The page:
FAQ

Do I need a living trust?

Trusts are appropriate for many people, but not for everyone. I have prepared a sample list of situations where a revocable living trust may be warranted. More information ›

What is probate?

Probate is a process where your will is proved and the Court assures your assets are distributed according to your wishes after all your creditors are paid. More Information ›

What is unique about your firm?

Our firm is committed to providing estate planning and administration services to middle class families. These families are given value by our focus on their needs, empathy, and use of technology to keep documents current and minimize costs.

What happens if I do not have a will?

State law creates a plan to pass your assets to your heirs. The most typical scenario is to split your assets between your spouse and your children. There is a priority among persons close to you to serve as your Personal Representative or Executor. The Court will name a guardian for your children.

What is a trust?

I like to describe a trust as rules that you create to deal with certain situations such as incapacity or death. Your trustee has legal title to your assets and is charged with ensuring compliance with the rules. One rule is to name a new trustee should you become incapacitated. Another rule is how to distribute the assets upon death. The persons who receive the money are beneficiaries. The Probate Court is limited in settlement of your affairs as long as your trustee has title to your assets.

Is a trust expensive?

There are more upfront costs for trust planning as you are paying for many of the costs that could be deferred until later. Those deferred costs could be considerably larger if a guardianship is required or a will dispute arises or avoidable taxes have to be paid. Our firm helps you analyze those costs and provides you a fixed fee estimate for the cost of a trust.

My spouse just passed away. Almost everything we have is jointly owned. What do I need to do?

Your first priority is to deal with your grief. There is not a rush to make decisions and take action. The joint accounts become your accounts and are not affected by a will. A jointly owned house becomes your house. An appraisal now could save on income taxes should you decide to sell the house in the future. If your joint accounts include stocks or mutual funds, the assets are entitled to a step-up in tax basis. Each spouse is considered the owner of one half of the shares. Therefore, the half attributed to the deceased spouse is set to the fair market value at the date of death. The new tax basis should decrease capital gains taxes in the event you decide to sell the shares.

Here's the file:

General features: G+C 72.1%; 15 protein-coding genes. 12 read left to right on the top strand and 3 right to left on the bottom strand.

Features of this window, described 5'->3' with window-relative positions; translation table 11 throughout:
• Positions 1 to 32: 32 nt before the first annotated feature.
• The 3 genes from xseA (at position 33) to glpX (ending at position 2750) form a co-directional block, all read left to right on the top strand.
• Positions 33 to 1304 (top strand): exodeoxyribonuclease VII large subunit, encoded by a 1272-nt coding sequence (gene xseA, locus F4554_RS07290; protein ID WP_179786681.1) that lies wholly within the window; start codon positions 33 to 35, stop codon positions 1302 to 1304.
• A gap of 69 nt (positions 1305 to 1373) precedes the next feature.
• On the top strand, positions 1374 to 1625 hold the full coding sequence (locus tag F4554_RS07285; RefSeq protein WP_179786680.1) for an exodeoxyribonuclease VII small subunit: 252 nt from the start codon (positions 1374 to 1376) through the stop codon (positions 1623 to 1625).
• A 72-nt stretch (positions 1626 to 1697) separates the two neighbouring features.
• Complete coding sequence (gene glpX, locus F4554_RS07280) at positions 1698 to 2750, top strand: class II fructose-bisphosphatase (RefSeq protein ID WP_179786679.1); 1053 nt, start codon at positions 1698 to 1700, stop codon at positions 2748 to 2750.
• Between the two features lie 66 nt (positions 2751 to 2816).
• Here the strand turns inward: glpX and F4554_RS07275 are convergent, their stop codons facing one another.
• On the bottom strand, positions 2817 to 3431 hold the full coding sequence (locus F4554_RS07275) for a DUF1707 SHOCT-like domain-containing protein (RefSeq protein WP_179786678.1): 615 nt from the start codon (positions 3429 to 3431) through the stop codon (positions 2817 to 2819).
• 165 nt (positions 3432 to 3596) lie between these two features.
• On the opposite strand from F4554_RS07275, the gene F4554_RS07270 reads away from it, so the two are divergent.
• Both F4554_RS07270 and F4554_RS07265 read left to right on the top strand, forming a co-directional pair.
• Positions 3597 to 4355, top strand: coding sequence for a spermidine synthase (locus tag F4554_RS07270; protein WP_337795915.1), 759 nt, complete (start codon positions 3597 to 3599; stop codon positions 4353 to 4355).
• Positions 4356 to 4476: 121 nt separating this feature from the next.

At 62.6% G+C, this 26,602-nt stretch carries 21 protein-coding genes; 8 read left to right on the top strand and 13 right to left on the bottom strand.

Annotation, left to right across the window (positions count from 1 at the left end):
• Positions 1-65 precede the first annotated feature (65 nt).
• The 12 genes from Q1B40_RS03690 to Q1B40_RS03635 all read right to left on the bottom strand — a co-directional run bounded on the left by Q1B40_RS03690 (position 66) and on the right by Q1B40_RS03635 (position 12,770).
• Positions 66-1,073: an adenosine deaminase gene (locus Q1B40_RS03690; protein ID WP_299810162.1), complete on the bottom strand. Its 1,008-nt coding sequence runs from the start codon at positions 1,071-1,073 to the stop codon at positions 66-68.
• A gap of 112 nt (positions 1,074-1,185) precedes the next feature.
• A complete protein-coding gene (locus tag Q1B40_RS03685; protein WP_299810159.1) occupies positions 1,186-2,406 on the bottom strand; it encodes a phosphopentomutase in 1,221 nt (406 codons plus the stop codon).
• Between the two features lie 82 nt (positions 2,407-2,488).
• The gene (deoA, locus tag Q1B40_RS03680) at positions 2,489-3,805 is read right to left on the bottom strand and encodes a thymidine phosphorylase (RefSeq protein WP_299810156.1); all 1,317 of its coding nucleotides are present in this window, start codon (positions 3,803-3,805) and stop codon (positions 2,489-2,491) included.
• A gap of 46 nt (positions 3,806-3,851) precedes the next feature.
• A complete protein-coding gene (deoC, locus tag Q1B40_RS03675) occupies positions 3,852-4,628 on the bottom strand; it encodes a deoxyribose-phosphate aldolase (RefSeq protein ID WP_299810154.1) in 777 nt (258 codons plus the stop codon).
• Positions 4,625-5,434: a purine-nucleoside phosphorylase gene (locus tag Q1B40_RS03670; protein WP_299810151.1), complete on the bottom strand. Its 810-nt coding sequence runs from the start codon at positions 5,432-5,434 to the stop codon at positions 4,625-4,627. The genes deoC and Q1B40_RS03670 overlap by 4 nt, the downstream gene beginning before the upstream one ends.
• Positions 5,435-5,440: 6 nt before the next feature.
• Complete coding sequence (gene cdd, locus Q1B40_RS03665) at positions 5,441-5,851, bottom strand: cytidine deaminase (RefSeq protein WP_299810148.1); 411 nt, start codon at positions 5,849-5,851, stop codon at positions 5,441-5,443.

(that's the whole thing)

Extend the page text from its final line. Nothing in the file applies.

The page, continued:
Please explain basis and why it is important?

Cost basis is the original value of an asset for tax purposes, usually the purchase price, adjusted for stock splits, dividends and return of capital distributions. This value is used to determine the capital gain, which is equal to the difference between the asset’s cost basis and the current market value. The importance of understanding basis is that tax on the gain can be avoided if the property passes upon death. When a beneficiary inherits property from a decedent, the asset receives a step-up in basis to its value on the date of death – which is both a tax perk for inheritors, and a form of tax simplification (as beneficiaries otherwise may not know what the decedent’s original cost basis was anyway).

The Maryland Estate Tax exemption is scheduled to increase to $5,000,000 in 2019. Why would my family need to consider a trust?

Creating a revocable trust to save on estate taxes is not necessary for most families today. However, trusts are effective in protecting a family’s wealth in the event of a second marriage by the surviving spouse, protecting assets from creditors after one of the spouses has passed away, and protecting a child’s inheritance from mismanagement or divorce.

My spouse and I have been conservative spenders over the years and have accumulated a moderate estate. We own our house, a brokerage account, each of us has an IRA, and are receiving social security. Can we count on Medicaid to cover the costs of a nursing home stay?

There is no easy answer to this question other than there will not be immediate qualification for the spouse going to a nursing home. If your desire is to preserve your estate, you will need to come up with a plan to deal with the probability of needing skilled nursing care in your later years. The Medicaid Rules recognize that a healthy spouse should not be impoverished by the cost of care for the spouse in the nursing home. However, there are planning and tax costs to these strategies which can limit the choice of care. Almost all dollars spent on Medical Assistance for the elderly in Maryland are for nursing home care which limits the options of in-home care and assisted living.